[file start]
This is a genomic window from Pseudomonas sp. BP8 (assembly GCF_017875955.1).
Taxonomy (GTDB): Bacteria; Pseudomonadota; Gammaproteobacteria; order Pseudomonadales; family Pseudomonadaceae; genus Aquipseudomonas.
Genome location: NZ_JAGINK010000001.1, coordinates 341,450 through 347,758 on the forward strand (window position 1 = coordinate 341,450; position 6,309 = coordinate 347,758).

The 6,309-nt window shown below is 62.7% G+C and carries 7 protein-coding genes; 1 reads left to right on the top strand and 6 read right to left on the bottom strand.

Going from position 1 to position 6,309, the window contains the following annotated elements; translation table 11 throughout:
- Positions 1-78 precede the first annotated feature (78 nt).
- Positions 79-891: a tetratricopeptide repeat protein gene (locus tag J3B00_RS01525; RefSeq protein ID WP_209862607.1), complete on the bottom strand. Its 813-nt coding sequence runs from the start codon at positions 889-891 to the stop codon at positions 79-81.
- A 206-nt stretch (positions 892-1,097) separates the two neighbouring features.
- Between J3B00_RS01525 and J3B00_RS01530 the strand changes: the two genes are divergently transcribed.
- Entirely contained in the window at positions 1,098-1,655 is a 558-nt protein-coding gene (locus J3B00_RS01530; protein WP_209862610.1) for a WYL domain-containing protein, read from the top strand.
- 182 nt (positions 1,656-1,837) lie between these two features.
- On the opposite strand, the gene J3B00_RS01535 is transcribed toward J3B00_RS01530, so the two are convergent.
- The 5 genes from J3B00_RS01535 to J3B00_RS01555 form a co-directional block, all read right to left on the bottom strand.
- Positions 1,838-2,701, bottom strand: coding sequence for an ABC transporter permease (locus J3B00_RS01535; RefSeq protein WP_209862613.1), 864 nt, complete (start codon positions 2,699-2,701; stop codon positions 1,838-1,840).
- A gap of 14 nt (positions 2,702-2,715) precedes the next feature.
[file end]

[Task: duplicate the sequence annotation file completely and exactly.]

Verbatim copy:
This is a genomic window from Pseudomonas sp. BP8 (assembly GCF_017875955.1).
Taxonomy (GTDB): Bacteria; Pseudomonadota; Gammaproteobacteria; order Pseudomonadales; family Pseudomonadaceae; genus Aquipseudomonas.
Genome location: NZ_JAGINK010000001.1, coordinates 341,450 through 347,758 on the forward strand (window position 1 = coordinate 341,450; position 6,309 = coordinate 347,758).

The 6,309-nt window shown below is 62.7% G+C and carries 7 protein-coding genes; 1 reads left to right on the top strand and 6 read right to left on the bottom strand.

Going from position 1 to position 6,309, the window contains the following annotated elements; translation table 11 throughout:
- Positions 1-78 precede the first annotated feature (78 nt).
- Positions 79-891: a tetratricopeptide repeat protein gene (locus tag J3B00_RS01525; RefSeq protein ID WP_209862607.1), complete on the bottom strand. Its 813-nt coding sequence runs from the start codon at positions 889-891 to the stop codon at positions 79-81.
- A 206-nt stretch (positions 892-1,097) separates the two neighbouring features.
- Between J3B00_RS01525 and J3B00_RS01530 the strand changes: the two genes are divergently transcribed.
- Entirely contained in the window at positions 1,098-1,655 is a 558-nt protein-coding gene (locus J3B00_RS01530; protein WP_209862610.1) for a WYL domain-containing protein, read from the top strand.
- 182 nt (positions 1,656-1,837) lie between these two features.
- On the opposite strand, the gene J3B00_RS01535 is transcribed toward J3B00_RS01530, so the two are convergent.
- The 5 genes from J3B00_RS01535 to J3B00_RS01555 form a co-directional block, all read right to left on the bottom strand.
- Positions 1,838-2,701, bottom strand: coding sequence for an ABC transporter permease (locus J3B00_RS01535; RefSeq protein WP_209862613.1), 864 nt, complete (start codon positions 2,699-2,701; stop codon positions 1,838-1,840).
- A gap of 14 nt (positions 2,702-2,715) precedes the next feature.